READ: ICE Releases Flight Attendant and DACA Recipient That Was Held for 6 Weeks

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Once Again, A Study Shows Latinos Continue To Lack Representation In Hollywood

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Once Again, A Study Shows Latinos Continue To Lack Representation In Hollywood

Alfonso Cuarón, 2014 Oscar winner of Best Achievement in Directing for Gravity. (Photo: Joe Klamar/AFP/Getty Images)

Representation is a loaded word when it comes to conversations about diversity in casting, especially when it comes Latinos. The latest study from UCLA’s “Hollywood Diversity Report 2018″, shows the huge disparity Latinos experience when it comes to roles behind and in front of the camera. What makes matters even more frustrating is the reports evidence shows audiences tend to prefer movies and TV shows that feature diverse casts. So what gives and what has to change? Here’s a look at the evidence on why Latinos are being left out of the conversation when it comes to representation.

This year, the Oscars showcased the best of what a prospering film industry that includes Latinos could be, or did it?

UCLA’s “Hollywood Diversity Report 2019” 

The feel-good story of this past awards season was Alfonso Cuaróns’ Oscar-winning film “Roma.” The movie centered on a housekeeper of a middle-class family in Mexico City. Despite high praise, the film received and Cuarón becoming the fifth Mexican in the last six years to win Best Director, the reality for U.S.-born Latinos in Hollywood hasn’t changed.

Latinos account for the largest percent of moviegoers among minorities at 24 percent. Yet when it comes to getting roles, that’s a whole different story. In 2017, Latinos accounted for only 5.2 percent of all roles in the top grossing films. This was hardly an improvement from the previous year which was at 2.7 percent.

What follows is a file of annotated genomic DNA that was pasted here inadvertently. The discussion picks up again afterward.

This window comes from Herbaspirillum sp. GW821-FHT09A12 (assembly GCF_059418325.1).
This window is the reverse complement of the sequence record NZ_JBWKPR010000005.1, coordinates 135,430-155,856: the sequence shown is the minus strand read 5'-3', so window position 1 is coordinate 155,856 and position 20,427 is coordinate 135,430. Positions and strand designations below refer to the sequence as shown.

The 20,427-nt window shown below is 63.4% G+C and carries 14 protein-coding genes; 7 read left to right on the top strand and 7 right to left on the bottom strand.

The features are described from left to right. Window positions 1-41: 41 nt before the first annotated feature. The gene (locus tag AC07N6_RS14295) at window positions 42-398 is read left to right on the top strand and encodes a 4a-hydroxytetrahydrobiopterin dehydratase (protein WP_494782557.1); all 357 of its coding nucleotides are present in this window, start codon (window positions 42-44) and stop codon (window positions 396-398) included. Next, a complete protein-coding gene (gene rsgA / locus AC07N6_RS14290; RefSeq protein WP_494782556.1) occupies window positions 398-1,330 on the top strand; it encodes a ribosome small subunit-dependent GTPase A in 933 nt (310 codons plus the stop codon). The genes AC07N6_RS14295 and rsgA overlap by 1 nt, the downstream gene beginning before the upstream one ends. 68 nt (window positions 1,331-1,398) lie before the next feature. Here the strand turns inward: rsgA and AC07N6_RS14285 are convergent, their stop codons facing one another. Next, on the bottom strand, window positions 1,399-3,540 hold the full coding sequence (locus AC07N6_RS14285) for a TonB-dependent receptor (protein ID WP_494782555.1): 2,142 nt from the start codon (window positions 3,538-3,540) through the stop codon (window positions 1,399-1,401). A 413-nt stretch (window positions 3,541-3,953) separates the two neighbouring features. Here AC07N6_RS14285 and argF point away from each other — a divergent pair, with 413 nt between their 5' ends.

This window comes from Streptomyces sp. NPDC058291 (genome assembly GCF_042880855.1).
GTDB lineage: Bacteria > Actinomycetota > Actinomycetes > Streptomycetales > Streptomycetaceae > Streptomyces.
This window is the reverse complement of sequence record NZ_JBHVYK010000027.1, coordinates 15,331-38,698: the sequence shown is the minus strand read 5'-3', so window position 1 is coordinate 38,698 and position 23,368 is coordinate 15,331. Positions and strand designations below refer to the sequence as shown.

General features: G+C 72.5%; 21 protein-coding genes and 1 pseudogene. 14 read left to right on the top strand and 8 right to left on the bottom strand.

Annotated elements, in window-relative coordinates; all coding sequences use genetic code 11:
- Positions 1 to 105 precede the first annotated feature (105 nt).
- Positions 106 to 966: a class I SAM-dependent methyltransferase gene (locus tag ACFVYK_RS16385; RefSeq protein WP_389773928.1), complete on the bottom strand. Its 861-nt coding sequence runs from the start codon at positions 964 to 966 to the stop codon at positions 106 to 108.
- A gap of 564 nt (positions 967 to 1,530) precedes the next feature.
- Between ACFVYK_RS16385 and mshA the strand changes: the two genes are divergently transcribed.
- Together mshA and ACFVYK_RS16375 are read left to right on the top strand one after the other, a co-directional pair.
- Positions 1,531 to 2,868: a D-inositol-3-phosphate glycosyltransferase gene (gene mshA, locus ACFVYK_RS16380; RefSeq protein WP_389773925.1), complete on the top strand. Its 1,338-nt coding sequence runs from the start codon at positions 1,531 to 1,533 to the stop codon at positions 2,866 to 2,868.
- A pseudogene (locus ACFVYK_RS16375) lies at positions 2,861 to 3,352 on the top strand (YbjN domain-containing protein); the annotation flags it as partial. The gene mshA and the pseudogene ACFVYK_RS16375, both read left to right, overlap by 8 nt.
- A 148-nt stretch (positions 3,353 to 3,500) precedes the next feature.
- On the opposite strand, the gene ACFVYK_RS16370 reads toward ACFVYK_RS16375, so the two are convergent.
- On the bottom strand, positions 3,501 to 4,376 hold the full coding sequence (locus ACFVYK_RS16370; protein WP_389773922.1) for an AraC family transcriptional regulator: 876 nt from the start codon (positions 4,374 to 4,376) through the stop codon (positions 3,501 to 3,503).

When it comes to getting roles on TV shows, it’s the same trend. Latinos accounted for no more than 7 percent of all TV roles when it came to the top shows on broadcast, cable and digital networks.

For those in the industry already, making changes is harder than it looks.

Credit: @StripeyWorm/Twitter

Even when Latino-centered shows like “One Day At A Time” receive critical acclaim, that is rarely enough. This past month news broke that the show has been canceled by Netflix. Despite high praise from critics and fans, the series still has to prove itself.

“We are one of the fastest growing minority groups in country and we are still fighting for our films and scripts to be shown to the world,” independent filmmaker Kenneth Castillo said. “That’s not right.”

Castillo says what’s going on with “One Day At A Time” is an unfortunate thing that proves how even when Latinos create great content, at times it’s still not good enough. “I’ve seen this happen time and time again in Hollywood and we need to have some meaningful dialogue about where as Latinos we stand.”

If Latinos are going to see real progress when it comes to representation, they can’t wait for Hollywood to do it first.

Credit: Reuters/Twitter

There’s no denying that we are entering a new golden age in Mexican cinema with the continued success of Latino directors like Cuaron, Alejandro Gonzalez Inarritu and Guillermo Del Toro. But it’s a different story when it comes to U.S.-born Latino directors and actors.

There have been just a handful of U.S.-born directors and actors to break into mainstream success. Statistics also show studios take less chances on Latino-focused films and shows.

Representation is important when it comes to how one sees themselves and how the world perceives them as. As the largest growing minority group in the U.S., Latinos should be near the top of most film studios and getting major roles. But that’s anything but the truth. So this all begs the question, where and how do we see change?

If Latinos are going to see make any progress when it comes to more representation, they’re going to have to do it themselves. Castillo says that Latinos can’t wait for Hollywood to open the gate for more opportunities.

“We have to create our own stories and narratives in this country,” Castillo said. “Grab a camera, write that script and share your own story that Hollywood will never get to tell.”

READ: Latinos Are Still Waiting For Their Own Movie Moment As Hollywood Tries Casting More Diverse Films